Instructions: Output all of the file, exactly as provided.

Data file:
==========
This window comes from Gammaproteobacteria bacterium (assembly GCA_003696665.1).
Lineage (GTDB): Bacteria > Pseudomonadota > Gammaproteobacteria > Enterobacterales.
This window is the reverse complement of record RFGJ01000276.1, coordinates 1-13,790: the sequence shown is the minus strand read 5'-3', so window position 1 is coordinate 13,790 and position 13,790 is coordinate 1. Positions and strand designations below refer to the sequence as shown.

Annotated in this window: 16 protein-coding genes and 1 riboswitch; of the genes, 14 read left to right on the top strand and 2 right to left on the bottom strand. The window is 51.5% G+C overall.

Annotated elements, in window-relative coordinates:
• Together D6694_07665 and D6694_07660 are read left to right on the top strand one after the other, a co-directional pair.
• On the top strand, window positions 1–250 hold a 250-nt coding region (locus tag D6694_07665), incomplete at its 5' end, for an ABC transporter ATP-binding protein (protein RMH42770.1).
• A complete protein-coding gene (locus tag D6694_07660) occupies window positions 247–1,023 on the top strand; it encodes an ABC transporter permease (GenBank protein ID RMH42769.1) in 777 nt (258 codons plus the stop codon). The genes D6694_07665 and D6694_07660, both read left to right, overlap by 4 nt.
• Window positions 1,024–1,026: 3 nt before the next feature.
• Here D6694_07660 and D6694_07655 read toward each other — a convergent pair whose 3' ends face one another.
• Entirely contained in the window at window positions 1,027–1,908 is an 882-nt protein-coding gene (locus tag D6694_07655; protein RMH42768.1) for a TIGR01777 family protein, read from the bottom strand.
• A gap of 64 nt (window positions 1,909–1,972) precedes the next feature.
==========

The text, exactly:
This window comes from Gammaproteobacteria bacterium (assembly GCA_003696665.1).
Lineage (GTDB): Bacteria > Pseudomonadota > Gammaproteobacteria > Enterobacterales.
This window is the reverse complement of record RFGJ01000276.1, coordinates 1-13,790: the sequence shown is the minus strand read 5'-3', so window position 1 is coordinate 13,790 and position 13,790 is coordinate 1. Positions and strand designations below refer to the sequence as shown.

Annotated in this window: 16 protein-coding genes and 1 riboswitch; of the genes, 14 read left to right on the top strand and 2 right to left on the bottom strand. The window is 51.5% G+C overall.

Annotated elements, in window-relative coordinates:
• Together D6694_07665 and D6694_07660 are read left to right on the top strand one after the other, a co-directional pair.
• On the top strand, window positions 1–250 hold a 250-nt coding region (locus tag D6694_07665), incomplete at its 5' end, for an ABC transporter ATP-binding protein (protein RMH42770.1).
• A complete protein-coding gene (locus tag D6694_07660) occupies window positions 247–1,023 on the top strand; it encodes an ABC transporter permease (GenBank protein ID RMH42769.1) in 777 nt (258 codons plus the stop codon). The genes D6694_07665 and D6694_07660, both read left to right, overlap by 4 nt.
• Window positions 1,024–1,026: 3 nt before the next feature.
• Here D6694_07660 and D6694_07655 read toward each other — a convergent pair whose 3' ends face one another.
• Entirely contained in the window at window positions 1,027–1,908 is an 882-nt protein-coding gene (locus tag D6694_07655; protein RMH42768.1) for a TIGR01777 family protein, read from the bottom strand.
• A gap of 64 nt (window positions 1,909–1,972) precedes the next feature.